At the end of last week Gartner published two different statements that contain all kinds of interesting facts and figures that together show that sales figures for business intelligence (BI) applications have taken a dramatic nose-dive. The market, it says, is being hit by the triple whammy of poor economic conditions, enterprise confusion over analytics and big data, and signs of market fragmentation caused by new entrants with funky new offerings.
BI Market Growth
However, before anyone starts predicting the demise of the business intelligence market in the same way that peddlers of bad news and misery are picking over the bones of the PC market, keep in mind that the BI market grew by 7% last year with impressive global revenues of US$ 13.1 billion.
The bad news, however, is that this is a drop from 2011 when the market grew by 17%. It also points to a market that is being badly hit by tough global economic conditions as well as new and emerging trends across BI, corporate performance management software, analytics and big data software that signal a difficult few years ahead.
After a few historic banner years of spend in the BI software market, which culminated in more than 17 percent growth in 2011, growth was more subdued in 2012, at 7%...While this seems like a dramatic drop, it was in line with our forecasts published during 2012,” Dan Sommer of Gartner said.
Business Intelligence Trends
In other words, if no one else saw it coming, Gartner did, and it wasn’t all that difficult to predict either. IT spending globally is slowing down, but in the BI market there are other factors at play that Gartner has broken down into five different elements:
- Challenging macroeconomic
- Term confusion around "analytics," "big data" and "BI"
- BI spending moves outside IT
- Data discovery goes mainstream
- SaaS became preferred option for granular analytics
Combined, while they still enabled the 7% growth that we did see over 2012, they collectively negatively impacted on that growth and created uncertainty in enterprises on how to move forward in this space in coming months, and even years.
For the moment, though, the five main players in the market maintained their position even if IBM and SAS exchanged places, pushing IBM into third above SAS and behind SAP in first position and Oracle in second place.
While Microsoft came in fifth and last it must, to some extent be happy with the result, even if it still only holds 9.1% of the market. This, however, was built growth of 12.2% over the year, as opposed to 0.6% for leader SAP.
In the face of these changes, Gartner says, IT needs to respond quickly to a world that is becoming increasingly dependent on analytics.
IT departments need to play a core role in the development of new business models based on these technologies. Until now analytics has been built mainly around IT projects, but as digital technologies mature and start pulling together -- what Gartner describes as the Nexus of Forces -- CIO’s need to be proactive rather than reactive.
The percentages here are impressive and provide a storm-warning to any enterprise that refuses to be convinced.
Gartner predicts that analytics will reach 50 percent of potential users by 2014. By 2020, that figure will be 75 percent, and we will be in a world where systems of record, systems of differentiation and systems of innovation are enabling IT, business and individuals to analyze data in a much denser fashion than before. Post 2020 we’ll be heading toward 100 percent of potential users and into the realms of the Internet of Everything.”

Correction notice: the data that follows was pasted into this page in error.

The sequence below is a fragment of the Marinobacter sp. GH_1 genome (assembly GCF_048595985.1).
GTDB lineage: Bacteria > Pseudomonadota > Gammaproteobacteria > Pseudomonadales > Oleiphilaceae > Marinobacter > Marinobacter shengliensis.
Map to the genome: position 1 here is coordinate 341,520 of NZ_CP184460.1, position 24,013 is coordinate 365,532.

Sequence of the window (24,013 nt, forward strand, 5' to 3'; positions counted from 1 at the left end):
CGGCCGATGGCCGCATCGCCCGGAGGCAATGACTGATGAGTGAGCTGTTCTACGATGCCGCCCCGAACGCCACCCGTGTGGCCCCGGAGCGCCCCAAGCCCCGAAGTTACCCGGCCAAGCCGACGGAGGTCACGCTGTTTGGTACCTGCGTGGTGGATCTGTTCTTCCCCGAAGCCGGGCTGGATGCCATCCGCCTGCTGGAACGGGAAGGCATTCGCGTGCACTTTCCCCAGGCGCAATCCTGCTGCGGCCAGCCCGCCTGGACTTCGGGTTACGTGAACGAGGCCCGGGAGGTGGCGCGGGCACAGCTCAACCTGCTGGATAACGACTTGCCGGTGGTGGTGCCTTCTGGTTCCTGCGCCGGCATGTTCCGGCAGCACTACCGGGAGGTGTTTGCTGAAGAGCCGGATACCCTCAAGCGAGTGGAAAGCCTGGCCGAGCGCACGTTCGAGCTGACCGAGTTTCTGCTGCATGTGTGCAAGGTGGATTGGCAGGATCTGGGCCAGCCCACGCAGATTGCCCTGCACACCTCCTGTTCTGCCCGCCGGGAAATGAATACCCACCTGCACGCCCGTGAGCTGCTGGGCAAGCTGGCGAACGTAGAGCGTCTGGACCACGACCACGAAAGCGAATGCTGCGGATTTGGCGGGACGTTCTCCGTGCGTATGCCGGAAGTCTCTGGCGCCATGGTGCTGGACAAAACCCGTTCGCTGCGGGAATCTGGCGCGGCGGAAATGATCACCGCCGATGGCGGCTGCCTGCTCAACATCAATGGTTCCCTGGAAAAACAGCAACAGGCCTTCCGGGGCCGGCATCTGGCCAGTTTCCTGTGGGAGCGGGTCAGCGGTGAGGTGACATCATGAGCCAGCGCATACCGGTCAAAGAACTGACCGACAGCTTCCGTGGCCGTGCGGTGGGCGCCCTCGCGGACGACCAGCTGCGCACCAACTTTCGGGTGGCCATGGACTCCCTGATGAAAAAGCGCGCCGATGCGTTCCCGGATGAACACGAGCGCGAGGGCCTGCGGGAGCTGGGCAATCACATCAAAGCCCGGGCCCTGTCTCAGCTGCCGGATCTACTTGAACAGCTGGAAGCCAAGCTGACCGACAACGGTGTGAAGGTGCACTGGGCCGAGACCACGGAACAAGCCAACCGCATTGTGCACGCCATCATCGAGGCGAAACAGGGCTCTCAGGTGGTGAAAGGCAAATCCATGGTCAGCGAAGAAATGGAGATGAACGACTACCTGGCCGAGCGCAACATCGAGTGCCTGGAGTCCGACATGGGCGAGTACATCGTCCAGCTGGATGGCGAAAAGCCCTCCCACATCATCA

Returning to the earlier figures that show a decline in growth, Sommer identifies the three main factors that are causing enterprises problems and are holding back investment in the different technologies associated with BI.
- Ease of use
Only those that have moved to the dark side of technology will ignore them. Even Facebook and those developing Web browsers have had to listen and have implemented significant improvements in all of these areas.
BI Market Fragmentation
But the problems for established vendors don’t stop there. New and emerging functionalities that are being developed by agile, smaller, new entrants look set to shatter the status quo.
In this respect, Sommer points to interactive visualization and data discovery tools. These, he says, are tools with striking interfaces where you can mash-up data and push it into memory.
This area of BI alone is growing at three times the rate of traditional BI front ends and will reach a market value of US$ 1 billion by the end of next year.
Vendors that are dominating this segment are newbies like QlikTech, Spotfire or Tableau, even if more established vendors like IBM, Microsoft, MicroStrategy and SAS have all introduced competing technologies in the past month.
Another shift he identifies is the move from build to buy. There are now tools that address just about any specific need such as workforce analytics, fraud analytics, or churn analytics (churn rate being the number of people that cancel your services) for telecommunications.
The result of all this is that the market is opening up to an entirely new set of vendors to counter the dominance of the bigger players. These tend to be SaaS and data-as-a-service providers, or those that are developing products for single verticals, or for one horizontal context.
Even if the current wave of acquisitions and consolidation continues, new analytic applications will continue to emerge with innovation coming from smaller vendors on the fringes resulting in further fragmentation of the market.
As both the OECD and IMF have predicted that, globally, the path to full economic recovery and spending is 18 months away, it looks like the BI market at least, is facing a lot of unsettled weather in the coming months.